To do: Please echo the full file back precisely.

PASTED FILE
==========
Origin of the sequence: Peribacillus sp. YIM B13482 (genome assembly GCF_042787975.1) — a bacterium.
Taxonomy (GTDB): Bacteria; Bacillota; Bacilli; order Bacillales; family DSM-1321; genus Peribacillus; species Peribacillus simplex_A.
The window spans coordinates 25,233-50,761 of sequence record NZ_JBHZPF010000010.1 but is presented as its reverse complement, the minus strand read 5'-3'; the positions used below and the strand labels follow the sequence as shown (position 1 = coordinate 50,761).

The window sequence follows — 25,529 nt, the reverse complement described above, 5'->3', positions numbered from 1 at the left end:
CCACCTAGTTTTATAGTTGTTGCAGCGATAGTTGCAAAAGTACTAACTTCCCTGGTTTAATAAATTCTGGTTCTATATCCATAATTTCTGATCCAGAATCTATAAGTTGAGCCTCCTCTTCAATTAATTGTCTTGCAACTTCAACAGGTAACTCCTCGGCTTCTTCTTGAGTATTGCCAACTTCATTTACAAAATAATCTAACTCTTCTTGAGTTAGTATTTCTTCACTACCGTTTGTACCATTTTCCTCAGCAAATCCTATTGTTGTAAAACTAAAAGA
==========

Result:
Origin of the sequence: Peribacillus sp. YIM B13482 (genome assembly GCF_042787975.1) — a bacterium.
Taxonomy (GTDB): Bacteria; Bacillota; Bacilli; order Bacillales; family DSM-1321; genus Peribacillus; species Peribacillus simplex_A.
The window spans coordinates 25,233-50,761 of sequence record NZ_JBHZPF010000010.1 but is presented as its reverse complement, the minus strand read 5'-3'; the positions used below and the strand labels follow the sequence as shown (position 1 = coordinate 50,761).

The window sequence follows — 25,529 nt, the reverse complement described above, 5'->3', positions numbered from 1 at the left end:
CCACCTAGTTTTATAGTTGTTGCAGCGATAGTTGCAAAAGTACTAACTTCCCTGGTTTAATAAATTCTGGTTCTATATCCATAATTTCTGATCCAGAATCTATAAGTTGAGCCTCCTCTTCAATTAATTGTCTTGCAACTTCAACAGGTAACTCCTCGGCTTCTTCTTGAGTATTGCCAACTTCATTTACAAAATAATCTAACTCTTCTTGAGTTAGTATTTCTTCACTACCGTTTGTACCATTTTCCTCAGCAAATCCTATTGTTGTAAAACTAAAAGA